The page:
Changing the Lives of Patients with

Myotubular and Centronuclear Myopathies (CNM)

Meet Wiktor

When Monika and her husband Tomasz’s first son came into the world, “Nothing indicated before that this birth would be different from others that are performed in every hospital,” said Monika. “Unfortunately, when he was born there was no joy, only fear and pain in our hearts as our baby struggled to breath, did not move and we had no idea why.” The new parents and doctors continued their care of Kacper, without an official diagnosis.  At two-months-old, he suffered cardiac and respiratory arrest, which resulted in very severe cerebral hypoxia. From that moment, he stopped moving and was dependent on a ventilator and chronic respiratory therapy. He remained hospitalized for nearly two years. He eventually moved home under the full time care of his parents, and Kacper passed away peacefully in his sleep at seven years old.

That same year, shortly before their first son passed away, Monika and Tomasz welcomed their second child, a healthy boy that they named Karol. “We were not afraid of another pregnancy,” said Monika.  “Doctors assured us that our first son’s disease was purely accidental, that it was not genetic or hereditary.” A few years later, their third son, Wiktor was born. Unfortunatley, upon his arrival, Wiktor was lifeless, in respiratory distress and “our nightmare began all over again,” said Monika.  

“A child’s illness is not a punishment, it is a test of love and responsibility,” – Monika, mom to Wiktor

After several months, genetic counselors diagnosed Wiktor with x-linked myotubular myopathy (XLMTM), a rare genetic neuromuscular disorder characterized by muscle weakness that can range from not too severe to very profound, debilitating and life shortening. Wiktor requires machines to help him breathe, a feeding tube and 24 hour care which Monika quit her job to provide. In 2019, at the age of 5, Wiktor suffered a number of serious medical setbacks that left him even more medically fragile. “We know that the disease is unpredictable, that there are no winners here. The disease will not go away by itself,” Monika continued, “Wiktor is also afraid as he remembers how he choked and could not catch air.”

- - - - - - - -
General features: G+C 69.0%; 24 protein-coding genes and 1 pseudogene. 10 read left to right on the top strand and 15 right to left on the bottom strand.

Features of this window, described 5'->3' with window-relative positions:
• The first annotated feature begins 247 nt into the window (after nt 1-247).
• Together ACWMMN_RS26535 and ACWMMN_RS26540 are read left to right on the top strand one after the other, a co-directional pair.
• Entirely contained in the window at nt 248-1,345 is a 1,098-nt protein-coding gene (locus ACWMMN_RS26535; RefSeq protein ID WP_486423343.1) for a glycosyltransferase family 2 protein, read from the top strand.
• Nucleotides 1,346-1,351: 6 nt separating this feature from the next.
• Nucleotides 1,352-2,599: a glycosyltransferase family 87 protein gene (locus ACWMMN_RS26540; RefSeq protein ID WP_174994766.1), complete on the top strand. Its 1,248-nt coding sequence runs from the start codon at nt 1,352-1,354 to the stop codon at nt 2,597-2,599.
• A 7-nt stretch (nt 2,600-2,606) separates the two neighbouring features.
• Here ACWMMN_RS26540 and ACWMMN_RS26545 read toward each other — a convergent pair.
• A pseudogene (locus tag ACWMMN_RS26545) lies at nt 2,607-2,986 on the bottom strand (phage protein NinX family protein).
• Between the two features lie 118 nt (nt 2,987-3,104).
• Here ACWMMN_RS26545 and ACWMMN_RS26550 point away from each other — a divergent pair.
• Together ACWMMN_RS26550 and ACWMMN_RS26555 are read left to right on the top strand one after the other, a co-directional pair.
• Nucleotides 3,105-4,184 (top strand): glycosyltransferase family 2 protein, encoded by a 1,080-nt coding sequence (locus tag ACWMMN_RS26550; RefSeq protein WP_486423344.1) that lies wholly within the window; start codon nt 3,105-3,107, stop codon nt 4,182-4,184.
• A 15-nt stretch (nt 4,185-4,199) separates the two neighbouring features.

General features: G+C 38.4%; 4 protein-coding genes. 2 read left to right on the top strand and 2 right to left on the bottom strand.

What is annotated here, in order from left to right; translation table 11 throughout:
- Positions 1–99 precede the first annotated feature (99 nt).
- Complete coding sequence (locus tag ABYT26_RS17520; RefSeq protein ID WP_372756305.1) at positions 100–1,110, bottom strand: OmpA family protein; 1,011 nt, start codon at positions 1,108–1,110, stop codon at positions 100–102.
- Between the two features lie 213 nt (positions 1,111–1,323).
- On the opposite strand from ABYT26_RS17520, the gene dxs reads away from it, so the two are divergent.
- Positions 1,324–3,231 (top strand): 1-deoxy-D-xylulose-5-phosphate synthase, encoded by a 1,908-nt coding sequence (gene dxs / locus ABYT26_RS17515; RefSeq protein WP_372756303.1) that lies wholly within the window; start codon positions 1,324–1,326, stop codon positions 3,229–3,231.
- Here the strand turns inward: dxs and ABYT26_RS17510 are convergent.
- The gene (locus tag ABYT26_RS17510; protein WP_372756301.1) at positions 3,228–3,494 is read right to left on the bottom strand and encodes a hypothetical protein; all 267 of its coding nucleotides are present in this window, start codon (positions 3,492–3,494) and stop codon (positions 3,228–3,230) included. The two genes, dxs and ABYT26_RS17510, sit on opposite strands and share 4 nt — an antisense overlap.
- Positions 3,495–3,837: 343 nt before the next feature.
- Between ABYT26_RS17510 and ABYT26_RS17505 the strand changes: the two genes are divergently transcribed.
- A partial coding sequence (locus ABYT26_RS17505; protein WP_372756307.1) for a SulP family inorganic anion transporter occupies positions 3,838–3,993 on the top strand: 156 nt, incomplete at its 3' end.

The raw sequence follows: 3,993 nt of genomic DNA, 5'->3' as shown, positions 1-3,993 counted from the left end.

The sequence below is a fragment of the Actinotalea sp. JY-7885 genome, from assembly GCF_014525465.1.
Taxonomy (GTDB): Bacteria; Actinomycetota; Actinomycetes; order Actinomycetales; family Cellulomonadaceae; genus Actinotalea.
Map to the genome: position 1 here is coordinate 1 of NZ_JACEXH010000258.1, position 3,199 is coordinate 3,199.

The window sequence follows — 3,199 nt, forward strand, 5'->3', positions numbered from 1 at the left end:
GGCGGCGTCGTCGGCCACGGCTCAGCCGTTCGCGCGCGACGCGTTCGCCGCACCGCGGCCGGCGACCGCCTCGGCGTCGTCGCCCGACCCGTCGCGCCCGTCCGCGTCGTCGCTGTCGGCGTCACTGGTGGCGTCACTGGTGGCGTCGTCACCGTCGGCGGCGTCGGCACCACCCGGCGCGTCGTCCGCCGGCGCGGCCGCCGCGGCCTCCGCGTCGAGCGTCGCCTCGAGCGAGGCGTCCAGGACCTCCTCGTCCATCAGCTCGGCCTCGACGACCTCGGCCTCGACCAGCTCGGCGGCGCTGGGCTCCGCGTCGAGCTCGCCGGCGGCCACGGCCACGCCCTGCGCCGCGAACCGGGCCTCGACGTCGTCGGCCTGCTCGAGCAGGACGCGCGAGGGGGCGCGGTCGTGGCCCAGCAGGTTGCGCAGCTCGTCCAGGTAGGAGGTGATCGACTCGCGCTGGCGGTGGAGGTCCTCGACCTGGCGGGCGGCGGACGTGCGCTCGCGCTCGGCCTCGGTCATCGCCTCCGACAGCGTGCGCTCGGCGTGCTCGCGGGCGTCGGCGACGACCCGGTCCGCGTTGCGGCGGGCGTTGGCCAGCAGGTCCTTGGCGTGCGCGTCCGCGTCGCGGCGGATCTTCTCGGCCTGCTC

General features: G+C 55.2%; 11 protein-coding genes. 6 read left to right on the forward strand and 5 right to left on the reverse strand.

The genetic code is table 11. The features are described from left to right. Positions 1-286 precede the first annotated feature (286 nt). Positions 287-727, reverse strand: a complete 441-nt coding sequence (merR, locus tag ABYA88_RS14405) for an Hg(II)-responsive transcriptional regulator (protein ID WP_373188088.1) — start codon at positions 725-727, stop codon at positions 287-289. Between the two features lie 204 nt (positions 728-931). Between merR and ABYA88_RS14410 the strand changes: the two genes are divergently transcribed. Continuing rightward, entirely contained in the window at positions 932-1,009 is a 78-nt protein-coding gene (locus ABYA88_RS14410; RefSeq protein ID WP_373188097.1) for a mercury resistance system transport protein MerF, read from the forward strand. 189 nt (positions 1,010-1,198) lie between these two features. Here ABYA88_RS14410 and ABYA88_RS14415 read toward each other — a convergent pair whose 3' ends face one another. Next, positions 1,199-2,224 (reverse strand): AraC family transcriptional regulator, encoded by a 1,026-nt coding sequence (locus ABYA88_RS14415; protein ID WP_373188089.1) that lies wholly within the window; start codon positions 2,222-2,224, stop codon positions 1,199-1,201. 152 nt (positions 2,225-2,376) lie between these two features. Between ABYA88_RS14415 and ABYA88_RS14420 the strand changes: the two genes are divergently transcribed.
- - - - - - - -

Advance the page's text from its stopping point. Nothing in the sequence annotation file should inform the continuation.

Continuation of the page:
While he knows he has a serious disease, Wiktor’s biggest dreams are to be healthy and to be like his older brother, Karol. Karol is not only a big brother for Wiktor but also his motivation to fight. While there is a bond of love between the two, both are profoundly affected by having a sibling who has passed away. Karol in particular talks to his parents about the many conflicting feelings of himself being healthy, while having an older brother who died and a younger who is so seriously ill.

Monika and her family live with the burden of XLMTM, but appreciate the time they have together and their love for each other. “Now we know what we are dealing with and we are richer in knowledge and experience. We are also so very grateful to the patient community for supporting us when times are especially hard, and we are there for other families in return.”

Despite the challenges, Wiktor’s parents describe him as an ordinary six-year-old boy who loves to play with animals, and most of all with dinosaurs. He loves to draw every day and play computer games. His parents also state that Wiktor likes to have his own opinion, is stubborn and difficult to negotiate with.

Monika’s dream is that there will someday be a cure for this disease, not only for the sake of her own son but for all of the patients and families around the world who have walked similar paths. Monika concluded, “We know that we still have a long way to go, but we believe that it will still be beautiful, that our dream will one day come true.“